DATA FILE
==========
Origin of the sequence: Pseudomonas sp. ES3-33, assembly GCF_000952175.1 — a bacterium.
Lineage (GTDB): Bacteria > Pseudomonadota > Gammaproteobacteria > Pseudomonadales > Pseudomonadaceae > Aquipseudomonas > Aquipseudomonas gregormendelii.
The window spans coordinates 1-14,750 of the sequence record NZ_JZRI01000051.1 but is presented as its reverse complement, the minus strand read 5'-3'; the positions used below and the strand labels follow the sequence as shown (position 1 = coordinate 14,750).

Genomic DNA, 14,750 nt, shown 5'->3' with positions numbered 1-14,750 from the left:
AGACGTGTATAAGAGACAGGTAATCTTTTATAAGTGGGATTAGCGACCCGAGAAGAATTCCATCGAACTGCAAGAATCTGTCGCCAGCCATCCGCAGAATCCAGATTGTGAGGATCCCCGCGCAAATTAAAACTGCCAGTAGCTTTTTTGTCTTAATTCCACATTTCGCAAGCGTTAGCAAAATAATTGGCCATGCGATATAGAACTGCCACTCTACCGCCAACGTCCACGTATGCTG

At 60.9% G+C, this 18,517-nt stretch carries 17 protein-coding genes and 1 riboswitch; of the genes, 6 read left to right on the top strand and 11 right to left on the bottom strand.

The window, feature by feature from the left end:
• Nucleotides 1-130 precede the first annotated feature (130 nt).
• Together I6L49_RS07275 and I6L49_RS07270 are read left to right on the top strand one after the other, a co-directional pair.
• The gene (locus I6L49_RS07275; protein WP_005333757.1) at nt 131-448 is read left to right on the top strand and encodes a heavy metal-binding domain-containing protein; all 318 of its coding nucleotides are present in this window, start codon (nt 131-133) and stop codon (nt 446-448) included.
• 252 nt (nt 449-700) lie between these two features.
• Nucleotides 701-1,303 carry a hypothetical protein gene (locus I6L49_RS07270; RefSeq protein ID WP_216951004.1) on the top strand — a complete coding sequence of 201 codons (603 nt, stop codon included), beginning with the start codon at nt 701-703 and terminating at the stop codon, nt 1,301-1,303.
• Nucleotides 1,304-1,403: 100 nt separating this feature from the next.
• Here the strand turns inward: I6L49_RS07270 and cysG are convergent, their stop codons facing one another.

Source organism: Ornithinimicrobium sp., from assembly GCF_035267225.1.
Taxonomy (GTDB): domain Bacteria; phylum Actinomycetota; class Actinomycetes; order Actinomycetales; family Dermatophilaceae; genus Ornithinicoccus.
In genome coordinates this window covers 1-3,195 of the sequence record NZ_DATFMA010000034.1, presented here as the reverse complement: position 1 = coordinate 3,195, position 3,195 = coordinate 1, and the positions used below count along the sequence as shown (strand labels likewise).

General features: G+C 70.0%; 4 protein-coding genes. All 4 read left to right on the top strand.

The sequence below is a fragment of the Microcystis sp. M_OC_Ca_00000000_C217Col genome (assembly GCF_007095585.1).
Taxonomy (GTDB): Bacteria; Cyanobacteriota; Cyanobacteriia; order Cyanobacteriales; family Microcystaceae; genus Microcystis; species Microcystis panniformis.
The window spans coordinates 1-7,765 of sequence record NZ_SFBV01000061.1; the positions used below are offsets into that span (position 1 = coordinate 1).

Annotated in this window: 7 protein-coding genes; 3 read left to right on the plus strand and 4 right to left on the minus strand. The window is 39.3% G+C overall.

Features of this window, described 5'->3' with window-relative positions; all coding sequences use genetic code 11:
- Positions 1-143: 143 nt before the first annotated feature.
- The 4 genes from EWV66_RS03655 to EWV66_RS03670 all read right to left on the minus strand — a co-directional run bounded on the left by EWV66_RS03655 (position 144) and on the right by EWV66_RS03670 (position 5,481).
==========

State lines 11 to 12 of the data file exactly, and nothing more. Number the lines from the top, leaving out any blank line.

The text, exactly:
• 252 nt (nt 449-700) lie between these two features.
• Nucleotides 701-1,303 carry a hypothetical protein gene (locus I6L49_RS07270; RefSeq protein ID WP_216951004.1) on the top strand — a complete coding sequence of 201 codons (603 nt, stop codon included), beginning with the start codon at nt 701-703 and terminating at the stop codon, nt 1,301-1,303.